The article presents results of comparative analysis of book publishing statistics in Estonian, Latvian and Lithuanian languages in the 19th century. This study was conducted referring to the most representative sources at that moment – the national retrospective bibliographies of Estonian, Latvian and Lithuanian books. After the analysis of all the publications that had been published yearly from 1801 to 1855, the overall number of publications was then calculated in every country. Furthermore, the publishing rates were evaluated for every decade in the three countries and additionally rates of publications per 1,000,000 inhabitants over every decade were calculated and evaluated.
The data presented in this article should be viewed as an initial stage for the comparative analysis of Estonian, Latvian and Lithuanian nineteenth century book publishing. Estonian, Latvian and Lithuanian nations grew by preserving the old national traditions and developing new targets for political existence. At the same time, Estonian, Latvian and Lithuanian books were becoming more modern. Even various restrictions on the rights of nations living in the lands occupied by the Russian Empire and the annihilation of cultural differences did not prevent their publishing evolution. However, in view of general growth trend, publishing development varied in different countries and was determined by economic, social and cultural features of each region. Compared to Lithuania, the environment for the development of national books was more friendly in Estonia and Latvia.
After the analysis of all above-mentioned sources it was determined that over the period from 1801 to 1855, most publications were published in the Latvian language – 1846, almost eight hundred less in Estonian language, accounting for 1027, and almost twice less (three times less than Latvian), accounting for 644, in the Lithuanian language. Evidently, book publishing in national language in Lithuania fell significantly behind compared to Latvia and Estonia. It is also important to note that book development in all three countries was uneven and was undergoing periodic rises and falls. The analysis of publishing rates per 1,000,000 inhabitants over every decade showed that Estonia had the highest rate of the three Baltic countries researched. Estonian book publishing increased from 18 to 102 print units per year or rose five-times, whilst in Latvia it increased from 28 to 67 units or 2.3 times. In Lithuania, book publishing rates per 1,000,000 inhabitants over the 55-year period increased not that highly – from 6 to 16 print units per year. By contrast, this rise in publishing rates was 0.3 times higher than in Latvia.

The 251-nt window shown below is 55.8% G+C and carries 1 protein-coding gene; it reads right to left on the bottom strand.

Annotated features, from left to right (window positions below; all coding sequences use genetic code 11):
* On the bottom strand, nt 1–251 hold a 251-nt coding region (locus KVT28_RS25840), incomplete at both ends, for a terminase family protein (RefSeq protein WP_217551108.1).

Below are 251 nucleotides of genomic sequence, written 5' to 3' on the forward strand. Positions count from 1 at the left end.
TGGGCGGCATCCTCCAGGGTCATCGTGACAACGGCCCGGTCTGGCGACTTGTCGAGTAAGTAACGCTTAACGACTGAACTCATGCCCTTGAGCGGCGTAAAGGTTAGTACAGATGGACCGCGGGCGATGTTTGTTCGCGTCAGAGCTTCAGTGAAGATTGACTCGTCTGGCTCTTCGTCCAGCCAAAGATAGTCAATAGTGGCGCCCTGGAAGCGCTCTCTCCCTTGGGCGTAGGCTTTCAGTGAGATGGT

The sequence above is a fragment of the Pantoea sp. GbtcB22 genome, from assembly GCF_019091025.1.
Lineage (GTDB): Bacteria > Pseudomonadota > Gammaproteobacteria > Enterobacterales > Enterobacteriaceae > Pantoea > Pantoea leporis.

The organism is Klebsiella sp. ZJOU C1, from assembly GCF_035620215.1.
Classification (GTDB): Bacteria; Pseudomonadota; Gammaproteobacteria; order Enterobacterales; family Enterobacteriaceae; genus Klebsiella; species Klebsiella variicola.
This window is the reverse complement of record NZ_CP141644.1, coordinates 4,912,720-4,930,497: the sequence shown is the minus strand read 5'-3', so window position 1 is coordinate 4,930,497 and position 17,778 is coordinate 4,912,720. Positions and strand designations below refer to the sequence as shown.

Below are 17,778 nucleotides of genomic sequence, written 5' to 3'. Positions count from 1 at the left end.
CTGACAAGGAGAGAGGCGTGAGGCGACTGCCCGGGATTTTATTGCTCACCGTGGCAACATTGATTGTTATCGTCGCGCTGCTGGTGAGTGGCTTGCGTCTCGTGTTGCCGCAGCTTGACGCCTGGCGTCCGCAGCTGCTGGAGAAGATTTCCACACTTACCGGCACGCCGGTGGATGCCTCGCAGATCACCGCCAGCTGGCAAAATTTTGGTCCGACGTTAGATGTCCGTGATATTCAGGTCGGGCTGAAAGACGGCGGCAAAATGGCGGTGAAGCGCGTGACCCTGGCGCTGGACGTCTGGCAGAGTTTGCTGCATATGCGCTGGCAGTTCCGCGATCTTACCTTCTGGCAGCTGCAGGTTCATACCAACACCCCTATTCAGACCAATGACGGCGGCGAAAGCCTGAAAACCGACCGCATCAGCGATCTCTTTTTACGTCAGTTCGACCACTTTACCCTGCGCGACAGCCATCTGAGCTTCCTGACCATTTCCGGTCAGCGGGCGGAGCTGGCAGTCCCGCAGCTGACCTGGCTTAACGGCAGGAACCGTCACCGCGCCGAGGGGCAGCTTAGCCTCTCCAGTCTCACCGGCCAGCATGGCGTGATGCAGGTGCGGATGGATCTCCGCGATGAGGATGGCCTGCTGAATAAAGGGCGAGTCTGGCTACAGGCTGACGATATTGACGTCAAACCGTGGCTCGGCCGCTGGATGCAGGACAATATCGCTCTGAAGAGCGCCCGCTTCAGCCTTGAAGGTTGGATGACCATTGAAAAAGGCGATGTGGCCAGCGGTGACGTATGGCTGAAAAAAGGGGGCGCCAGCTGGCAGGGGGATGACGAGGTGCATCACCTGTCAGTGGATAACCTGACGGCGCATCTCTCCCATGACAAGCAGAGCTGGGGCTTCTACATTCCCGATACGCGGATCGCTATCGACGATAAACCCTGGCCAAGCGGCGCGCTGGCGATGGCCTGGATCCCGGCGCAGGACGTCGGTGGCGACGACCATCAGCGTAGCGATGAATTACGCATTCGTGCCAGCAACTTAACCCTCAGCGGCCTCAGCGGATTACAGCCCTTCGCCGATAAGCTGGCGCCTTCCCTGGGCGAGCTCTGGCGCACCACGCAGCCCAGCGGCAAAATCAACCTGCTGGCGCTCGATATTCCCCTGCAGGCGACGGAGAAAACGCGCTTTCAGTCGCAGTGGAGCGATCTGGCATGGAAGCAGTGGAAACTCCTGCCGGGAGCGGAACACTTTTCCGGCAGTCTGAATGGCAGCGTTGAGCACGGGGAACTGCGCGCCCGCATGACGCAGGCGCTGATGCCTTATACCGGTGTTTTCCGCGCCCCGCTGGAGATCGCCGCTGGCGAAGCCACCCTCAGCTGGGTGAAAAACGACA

The results of this initial study could be used for continuing research of such nature. Bibliographic method, descriptive statistics (data collection, organisation and presentation) and comparative methods were employed to analyse quantitative volumes of publishing, whereas analytical and statistical methods could be used to verify the quantitative trends of the development of publishing and their breaking points. Analytical statistics methods, rarely used in the works of bibliographers, could provide new knowledge on the changes of publishing in percentage terms. At least some of the methods could be employed. For example, the join point method, which could help clarifying the qualitative development trends of publishing by a number of particular linear segments (periods) and points, setting essential changes of the phenomenon in order to identify a statistically relevant or irrelevant growth or decline in publishing in percentage terms, and to distinguish its breaking points. Another method is that of simple linear regression, which helps to calculate the average annual change in the number of publications in percentage terms and depict this in a graph. This trend of developing comparative studies of Estonian, Latvian and Lithuanian books may lead to qualitatively better results.
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